Needs are things people can't live without such as food, water, shelter, safety. Want has to more with things that we don't need but wished we had. Knowledge is one which is also a value. Value, beliefs, family relationships can serve as backstory/desire which can be used to create conflict. The scientist wants knowledge (like in Frankenstein by mary shelly) since the shark is big (I'm thinking values are expressed in poems too, and she doesn't say this but value is synonymous of what is desire for her which is an abstract quality that a person might want). Although I saw JAWS a long time ago this probably has to do with a new species of a fictional shark in the movie (imo beliefs are opinions or attitudes concerning the value but I dont know since she doesn't say this anywhere. But we can look it up in a dictionary). The mercenary or fisherman out to get the shark is after money and or vengeance. Vengeance we know is a story value. It's a negative value and has been written many times. Beliefs, she cites a movie called pay it forward. Now I read her analyses a long time ago. But the little kid who is the protagonist in the movie is altruistic and unselfish. I saw the movie a long time ago. The kid helps people who help him, but not only that but also random strangers.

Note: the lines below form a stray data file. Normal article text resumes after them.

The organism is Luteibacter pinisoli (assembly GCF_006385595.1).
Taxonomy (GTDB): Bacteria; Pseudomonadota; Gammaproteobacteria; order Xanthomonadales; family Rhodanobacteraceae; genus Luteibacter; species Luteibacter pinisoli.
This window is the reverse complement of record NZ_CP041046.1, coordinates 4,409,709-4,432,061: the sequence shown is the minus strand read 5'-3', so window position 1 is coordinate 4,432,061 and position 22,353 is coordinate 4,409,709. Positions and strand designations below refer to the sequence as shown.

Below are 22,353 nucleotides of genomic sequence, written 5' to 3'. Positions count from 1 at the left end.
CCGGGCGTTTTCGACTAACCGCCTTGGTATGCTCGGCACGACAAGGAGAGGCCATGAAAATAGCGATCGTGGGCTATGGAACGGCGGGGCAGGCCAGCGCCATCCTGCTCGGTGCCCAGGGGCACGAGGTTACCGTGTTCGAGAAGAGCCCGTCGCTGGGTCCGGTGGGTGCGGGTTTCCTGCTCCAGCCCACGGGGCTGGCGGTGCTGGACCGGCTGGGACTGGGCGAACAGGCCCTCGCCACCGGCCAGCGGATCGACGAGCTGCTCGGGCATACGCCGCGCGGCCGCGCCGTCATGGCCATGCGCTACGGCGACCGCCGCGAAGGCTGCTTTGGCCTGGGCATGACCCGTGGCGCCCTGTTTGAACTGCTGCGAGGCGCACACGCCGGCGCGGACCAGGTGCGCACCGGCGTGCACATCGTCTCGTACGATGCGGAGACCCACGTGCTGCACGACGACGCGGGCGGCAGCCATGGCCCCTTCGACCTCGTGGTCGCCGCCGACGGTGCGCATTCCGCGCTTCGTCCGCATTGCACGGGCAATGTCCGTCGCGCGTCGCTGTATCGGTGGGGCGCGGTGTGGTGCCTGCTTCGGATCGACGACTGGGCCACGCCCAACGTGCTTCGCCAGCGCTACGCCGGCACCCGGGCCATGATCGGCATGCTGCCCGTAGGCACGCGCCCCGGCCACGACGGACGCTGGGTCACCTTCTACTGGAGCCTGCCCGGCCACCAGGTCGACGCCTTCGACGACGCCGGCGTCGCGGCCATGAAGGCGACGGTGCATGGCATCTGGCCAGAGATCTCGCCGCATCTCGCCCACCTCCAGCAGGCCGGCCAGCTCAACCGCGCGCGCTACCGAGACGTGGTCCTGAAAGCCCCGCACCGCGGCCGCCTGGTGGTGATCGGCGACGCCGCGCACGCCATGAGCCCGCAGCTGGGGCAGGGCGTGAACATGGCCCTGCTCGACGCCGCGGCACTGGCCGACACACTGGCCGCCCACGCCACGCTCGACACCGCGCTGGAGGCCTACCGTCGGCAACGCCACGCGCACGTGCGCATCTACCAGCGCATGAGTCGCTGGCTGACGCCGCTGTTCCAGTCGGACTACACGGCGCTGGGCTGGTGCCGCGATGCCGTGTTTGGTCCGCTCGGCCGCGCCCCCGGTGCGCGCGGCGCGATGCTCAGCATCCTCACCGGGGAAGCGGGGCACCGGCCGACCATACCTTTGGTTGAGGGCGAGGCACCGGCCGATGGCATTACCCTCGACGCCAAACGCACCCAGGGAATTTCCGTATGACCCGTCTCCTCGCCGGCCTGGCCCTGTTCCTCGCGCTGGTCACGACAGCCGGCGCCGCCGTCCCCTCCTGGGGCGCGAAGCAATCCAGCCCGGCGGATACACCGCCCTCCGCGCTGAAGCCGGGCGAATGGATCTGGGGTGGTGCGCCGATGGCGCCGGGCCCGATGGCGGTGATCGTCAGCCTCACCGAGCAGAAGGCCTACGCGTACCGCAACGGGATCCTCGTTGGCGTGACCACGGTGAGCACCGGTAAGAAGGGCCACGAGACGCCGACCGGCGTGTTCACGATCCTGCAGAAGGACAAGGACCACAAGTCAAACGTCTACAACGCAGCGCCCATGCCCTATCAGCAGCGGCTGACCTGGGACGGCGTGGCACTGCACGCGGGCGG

NAME: Lorabeth Holdridge AGE: 20 JOB OR POSITION Preacher’s daughter; Caleb hired her two years ago; “social worker” personality FAMILY
PERSONALITY Hungry for love and affection; needs to feel special and be understood Love and beauty interest her TEN DESCRIPTORS (ADJECTIVES) 1. frustrated 6. spontaneous 2. idealistic,
sensitive 7. impulsive but holds it back 3. passionate but restrained 8. affectionate 4. stifled, eager for love and affection 9. curious 5. imperfect 10. wholeheartedly sympathetic Emotionally intense, helper, thirsty for life
Her strongest trait:
Equanimity, peacemaker HER WEAKEST TRAIT Envy HER GREATEST FEAR She’s only loved because she is perfect: “works” Being misunderstood, being defective INTERNAL MOTIVATION AND CONFLICT Weary of striving for perfection High expectations and visibility require much restraint She had a perfect mother, but that didn’t mean she felt loved Feels she has more potential Unrealized, understated, unappreciated potential